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Barking


Different types of barking warrant different strategies.  Let’s look at three of the most common types of barking and the strategies for addressing each.

 

Demand Barking

The only thing you can do for a demand barker once they’ve started barking is ignore them.  However, demand barking often falls into predictable patterns so we can be prepared to prevent it from happening. The goal with demand barking is to get ahead of it and prevent it, not react to it.  Any reaction to demand barking, including saying Leave It or Shush, tends to reinforce and maintain this behavior.

 Here’s what you can do to prevent demand barking

  • Exercise your dog hard

  • Send your dog to their Place 

  • Give a chew item that will last a long time

  • Give your dog a puzzle toy to work on

 

Fear Barking

When the barking is a symptom of an negative emotional state, we want to change the emotion from negative to positive.  Once we address emotions, we should see barking reduce.  The end result is a dog who can look at something, then orient (quietly) back to you, a behavior that is incompatible with barking.  And there is a genuine change in the emotions that were causing the barking in the first place.  Your dog learns to relax or even enjoy the presence of the trigger because now it predicts Good Stuff for Dogs.

Engage/ Disengage

(this game assumes your dog knows Click=Treat but you can use any marker that is familiar to your dog)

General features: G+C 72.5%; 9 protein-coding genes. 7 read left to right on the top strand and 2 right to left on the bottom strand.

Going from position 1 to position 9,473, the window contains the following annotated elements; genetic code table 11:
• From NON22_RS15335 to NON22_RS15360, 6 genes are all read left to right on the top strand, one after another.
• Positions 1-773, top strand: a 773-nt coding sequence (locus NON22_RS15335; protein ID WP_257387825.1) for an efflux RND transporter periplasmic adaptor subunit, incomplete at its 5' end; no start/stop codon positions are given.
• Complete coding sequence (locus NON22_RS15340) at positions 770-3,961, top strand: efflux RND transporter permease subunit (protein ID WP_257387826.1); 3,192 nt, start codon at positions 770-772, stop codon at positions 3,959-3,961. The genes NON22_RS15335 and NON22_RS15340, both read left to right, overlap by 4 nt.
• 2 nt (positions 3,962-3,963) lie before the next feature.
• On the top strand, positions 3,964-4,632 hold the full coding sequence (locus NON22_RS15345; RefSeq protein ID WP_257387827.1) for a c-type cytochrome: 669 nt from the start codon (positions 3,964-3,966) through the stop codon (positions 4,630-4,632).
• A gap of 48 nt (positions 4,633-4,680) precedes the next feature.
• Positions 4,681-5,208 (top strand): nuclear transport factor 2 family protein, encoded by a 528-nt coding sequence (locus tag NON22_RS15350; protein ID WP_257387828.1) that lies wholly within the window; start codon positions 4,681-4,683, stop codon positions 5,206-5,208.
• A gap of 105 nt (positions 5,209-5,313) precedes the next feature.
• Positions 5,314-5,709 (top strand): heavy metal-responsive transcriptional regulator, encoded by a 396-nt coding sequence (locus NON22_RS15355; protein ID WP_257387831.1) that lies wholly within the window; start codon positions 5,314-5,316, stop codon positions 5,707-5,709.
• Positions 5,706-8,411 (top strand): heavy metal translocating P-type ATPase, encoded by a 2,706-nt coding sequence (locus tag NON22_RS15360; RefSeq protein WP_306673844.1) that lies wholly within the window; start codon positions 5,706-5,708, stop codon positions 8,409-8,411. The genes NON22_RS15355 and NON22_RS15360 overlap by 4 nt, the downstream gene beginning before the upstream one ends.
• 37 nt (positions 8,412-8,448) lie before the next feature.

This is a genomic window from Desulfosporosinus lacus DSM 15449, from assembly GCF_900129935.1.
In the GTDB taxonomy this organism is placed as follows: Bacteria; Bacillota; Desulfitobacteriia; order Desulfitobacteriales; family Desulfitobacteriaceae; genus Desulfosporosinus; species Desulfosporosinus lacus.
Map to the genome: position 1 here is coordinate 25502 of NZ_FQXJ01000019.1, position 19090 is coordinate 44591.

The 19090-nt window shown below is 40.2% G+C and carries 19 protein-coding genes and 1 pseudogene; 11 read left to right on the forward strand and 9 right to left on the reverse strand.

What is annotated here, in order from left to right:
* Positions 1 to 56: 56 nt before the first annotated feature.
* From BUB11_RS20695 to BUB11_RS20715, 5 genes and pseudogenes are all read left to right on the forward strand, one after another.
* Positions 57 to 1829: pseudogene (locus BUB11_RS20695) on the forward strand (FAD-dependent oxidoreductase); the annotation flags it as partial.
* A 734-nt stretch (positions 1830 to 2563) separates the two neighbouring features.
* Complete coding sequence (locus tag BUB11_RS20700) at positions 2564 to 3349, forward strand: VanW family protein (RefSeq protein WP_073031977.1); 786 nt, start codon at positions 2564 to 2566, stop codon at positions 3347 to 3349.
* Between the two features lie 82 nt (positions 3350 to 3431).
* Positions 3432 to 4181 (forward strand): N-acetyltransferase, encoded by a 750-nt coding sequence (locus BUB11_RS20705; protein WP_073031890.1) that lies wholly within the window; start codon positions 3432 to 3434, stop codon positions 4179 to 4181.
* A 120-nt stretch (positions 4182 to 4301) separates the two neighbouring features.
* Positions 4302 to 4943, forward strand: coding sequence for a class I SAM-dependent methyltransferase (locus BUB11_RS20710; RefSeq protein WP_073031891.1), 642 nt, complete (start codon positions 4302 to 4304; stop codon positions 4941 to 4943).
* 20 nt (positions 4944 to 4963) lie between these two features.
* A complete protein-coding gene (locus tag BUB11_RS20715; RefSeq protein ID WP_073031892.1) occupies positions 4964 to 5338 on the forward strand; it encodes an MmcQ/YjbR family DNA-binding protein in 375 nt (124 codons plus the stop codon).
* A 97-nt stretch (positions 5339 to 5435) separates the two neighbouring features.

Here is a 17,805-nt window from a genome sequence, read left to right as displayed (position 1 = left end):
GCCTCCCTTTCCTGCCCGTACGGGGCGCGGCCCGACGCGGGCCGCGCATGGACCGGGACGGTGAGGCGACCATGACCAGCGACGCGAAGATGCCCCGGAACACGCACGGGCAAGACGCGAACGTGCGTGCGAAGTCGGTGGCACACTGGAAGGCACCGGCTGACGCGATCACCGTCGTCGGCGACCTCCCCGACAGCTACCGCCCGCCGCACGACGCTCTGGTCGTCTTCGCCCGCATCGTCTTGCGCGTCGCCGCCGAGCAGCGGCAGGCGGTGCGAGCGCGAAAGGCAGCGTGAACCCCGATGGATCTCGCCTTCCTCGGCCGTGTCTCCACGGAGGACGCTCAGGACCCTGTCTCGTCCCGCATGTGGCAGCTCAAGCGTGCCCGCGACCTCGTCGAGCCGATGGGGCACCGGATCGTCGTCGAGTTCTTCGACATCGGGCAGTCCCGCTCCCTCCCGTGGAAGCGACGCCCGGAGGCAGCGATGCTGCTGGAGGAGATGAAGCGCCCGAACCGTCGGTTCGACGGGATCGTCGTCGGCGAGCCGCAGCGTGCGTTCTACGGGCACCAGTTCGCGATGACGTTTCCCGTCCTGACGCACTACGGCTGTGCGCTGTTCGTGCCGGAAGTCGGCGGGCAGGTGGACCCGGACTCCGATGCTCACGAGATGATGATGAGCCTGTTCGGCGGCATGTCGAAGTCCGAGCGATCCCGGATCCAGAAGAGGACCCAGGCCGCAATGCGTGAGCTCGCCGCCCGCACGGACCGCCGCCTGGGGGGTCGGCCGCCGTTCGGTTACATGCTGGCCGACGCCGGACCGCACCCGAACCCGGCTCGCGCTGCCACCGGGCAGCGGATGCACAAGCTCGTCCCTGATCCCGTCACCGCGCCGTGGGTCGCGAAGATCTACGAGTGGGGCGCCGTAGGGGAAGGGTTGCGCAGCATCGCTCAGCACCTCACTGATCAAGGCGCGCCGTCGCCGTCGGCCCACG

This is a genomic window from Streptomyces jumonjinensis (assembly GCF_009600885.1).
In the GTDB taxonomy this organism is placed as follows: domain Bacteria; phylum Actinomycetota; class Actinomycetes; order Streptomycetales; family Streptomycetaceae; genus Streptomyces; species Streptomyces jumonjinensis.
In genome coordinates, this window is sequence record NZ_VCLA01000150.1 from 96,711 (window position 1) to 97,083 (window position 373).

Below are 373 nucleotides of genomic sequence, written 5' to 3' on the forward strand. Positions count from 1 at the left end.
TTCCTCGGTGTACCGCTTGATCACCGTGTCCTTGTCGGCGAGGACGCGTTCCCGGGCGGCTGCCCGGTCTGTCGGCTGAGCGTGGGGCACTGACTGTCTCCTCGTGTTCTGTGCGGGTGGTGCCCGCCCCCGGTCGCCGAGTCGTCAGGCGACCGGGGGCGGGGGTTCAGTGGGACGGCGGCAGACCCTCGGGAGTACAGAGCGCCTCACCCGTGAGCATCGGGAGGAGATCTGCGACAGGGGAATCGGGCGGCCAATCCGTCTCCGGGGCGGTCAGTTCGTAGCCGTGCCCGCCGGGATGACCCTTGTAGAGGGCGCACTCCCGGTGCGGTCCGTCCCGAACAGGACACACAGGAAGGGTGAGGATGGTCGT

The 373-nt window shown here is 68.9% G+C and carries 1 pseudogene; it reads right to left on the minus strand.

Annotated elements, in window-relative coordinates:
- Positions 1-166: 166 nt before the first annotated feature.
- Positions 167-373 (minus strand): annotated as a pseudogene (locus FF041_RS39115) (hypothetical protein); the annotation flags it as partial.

• When your dog looks at a trigger and is calm, click

  • They should whip their head back to you for a treat (give them one!)

  • Repeat each time they look at the trigger

 

Alarm Barking

Alarm style barking is the only time you can teach a “be quiet” cue.

To teach this we need to take advantage of a spontaneous outburst of barking but understand that the conditions for learning are not ideal. Your dog is in a heightened state of arousal when he is alarm barking.  So, while this can be taught, it can be slow for your dog to learn. 

  • When they bark at something, Say “Enough” or “Shush”

  • Place the food right at your dog’s nose so that you are touching it to their nostril

  • When they smell the food, there will be a moment of silence.  Mark the silence with “Yes” or a “click”and then pop the treat in their mouth

  • If they resume barking, don’t worry, just repeat these steps

  • After several incidents of barking and training like this, try extending the time you expect your dog to be quiet before marking (Yes or Click) and treating

  • They bark, you say “Enough”, good job, good job, “Yes/Click” and give treat 

  • Repeat this, gradually extending the number of “Good Jobs” you can say before the Mark and Treat

 

Additional Tips:

  • Use a white noise machine or fan to try and drown out sounds that cause your dog to alarm bark

  • Run the dishwasher or washing machine during the time when you normally receive deliveries to mask sounds

  • Play calming music for dogs, sign up for free downloads from www.icalmpet.com  This both masks sounds and helps dogs relax

  • A tired dog is a quiet dog!  Make sure your dog is getting enough physical and mental exercise

  • The app “Sound Proof Puppy” can be a big help in preventing dogs from becoming concerned about sounds in the first place

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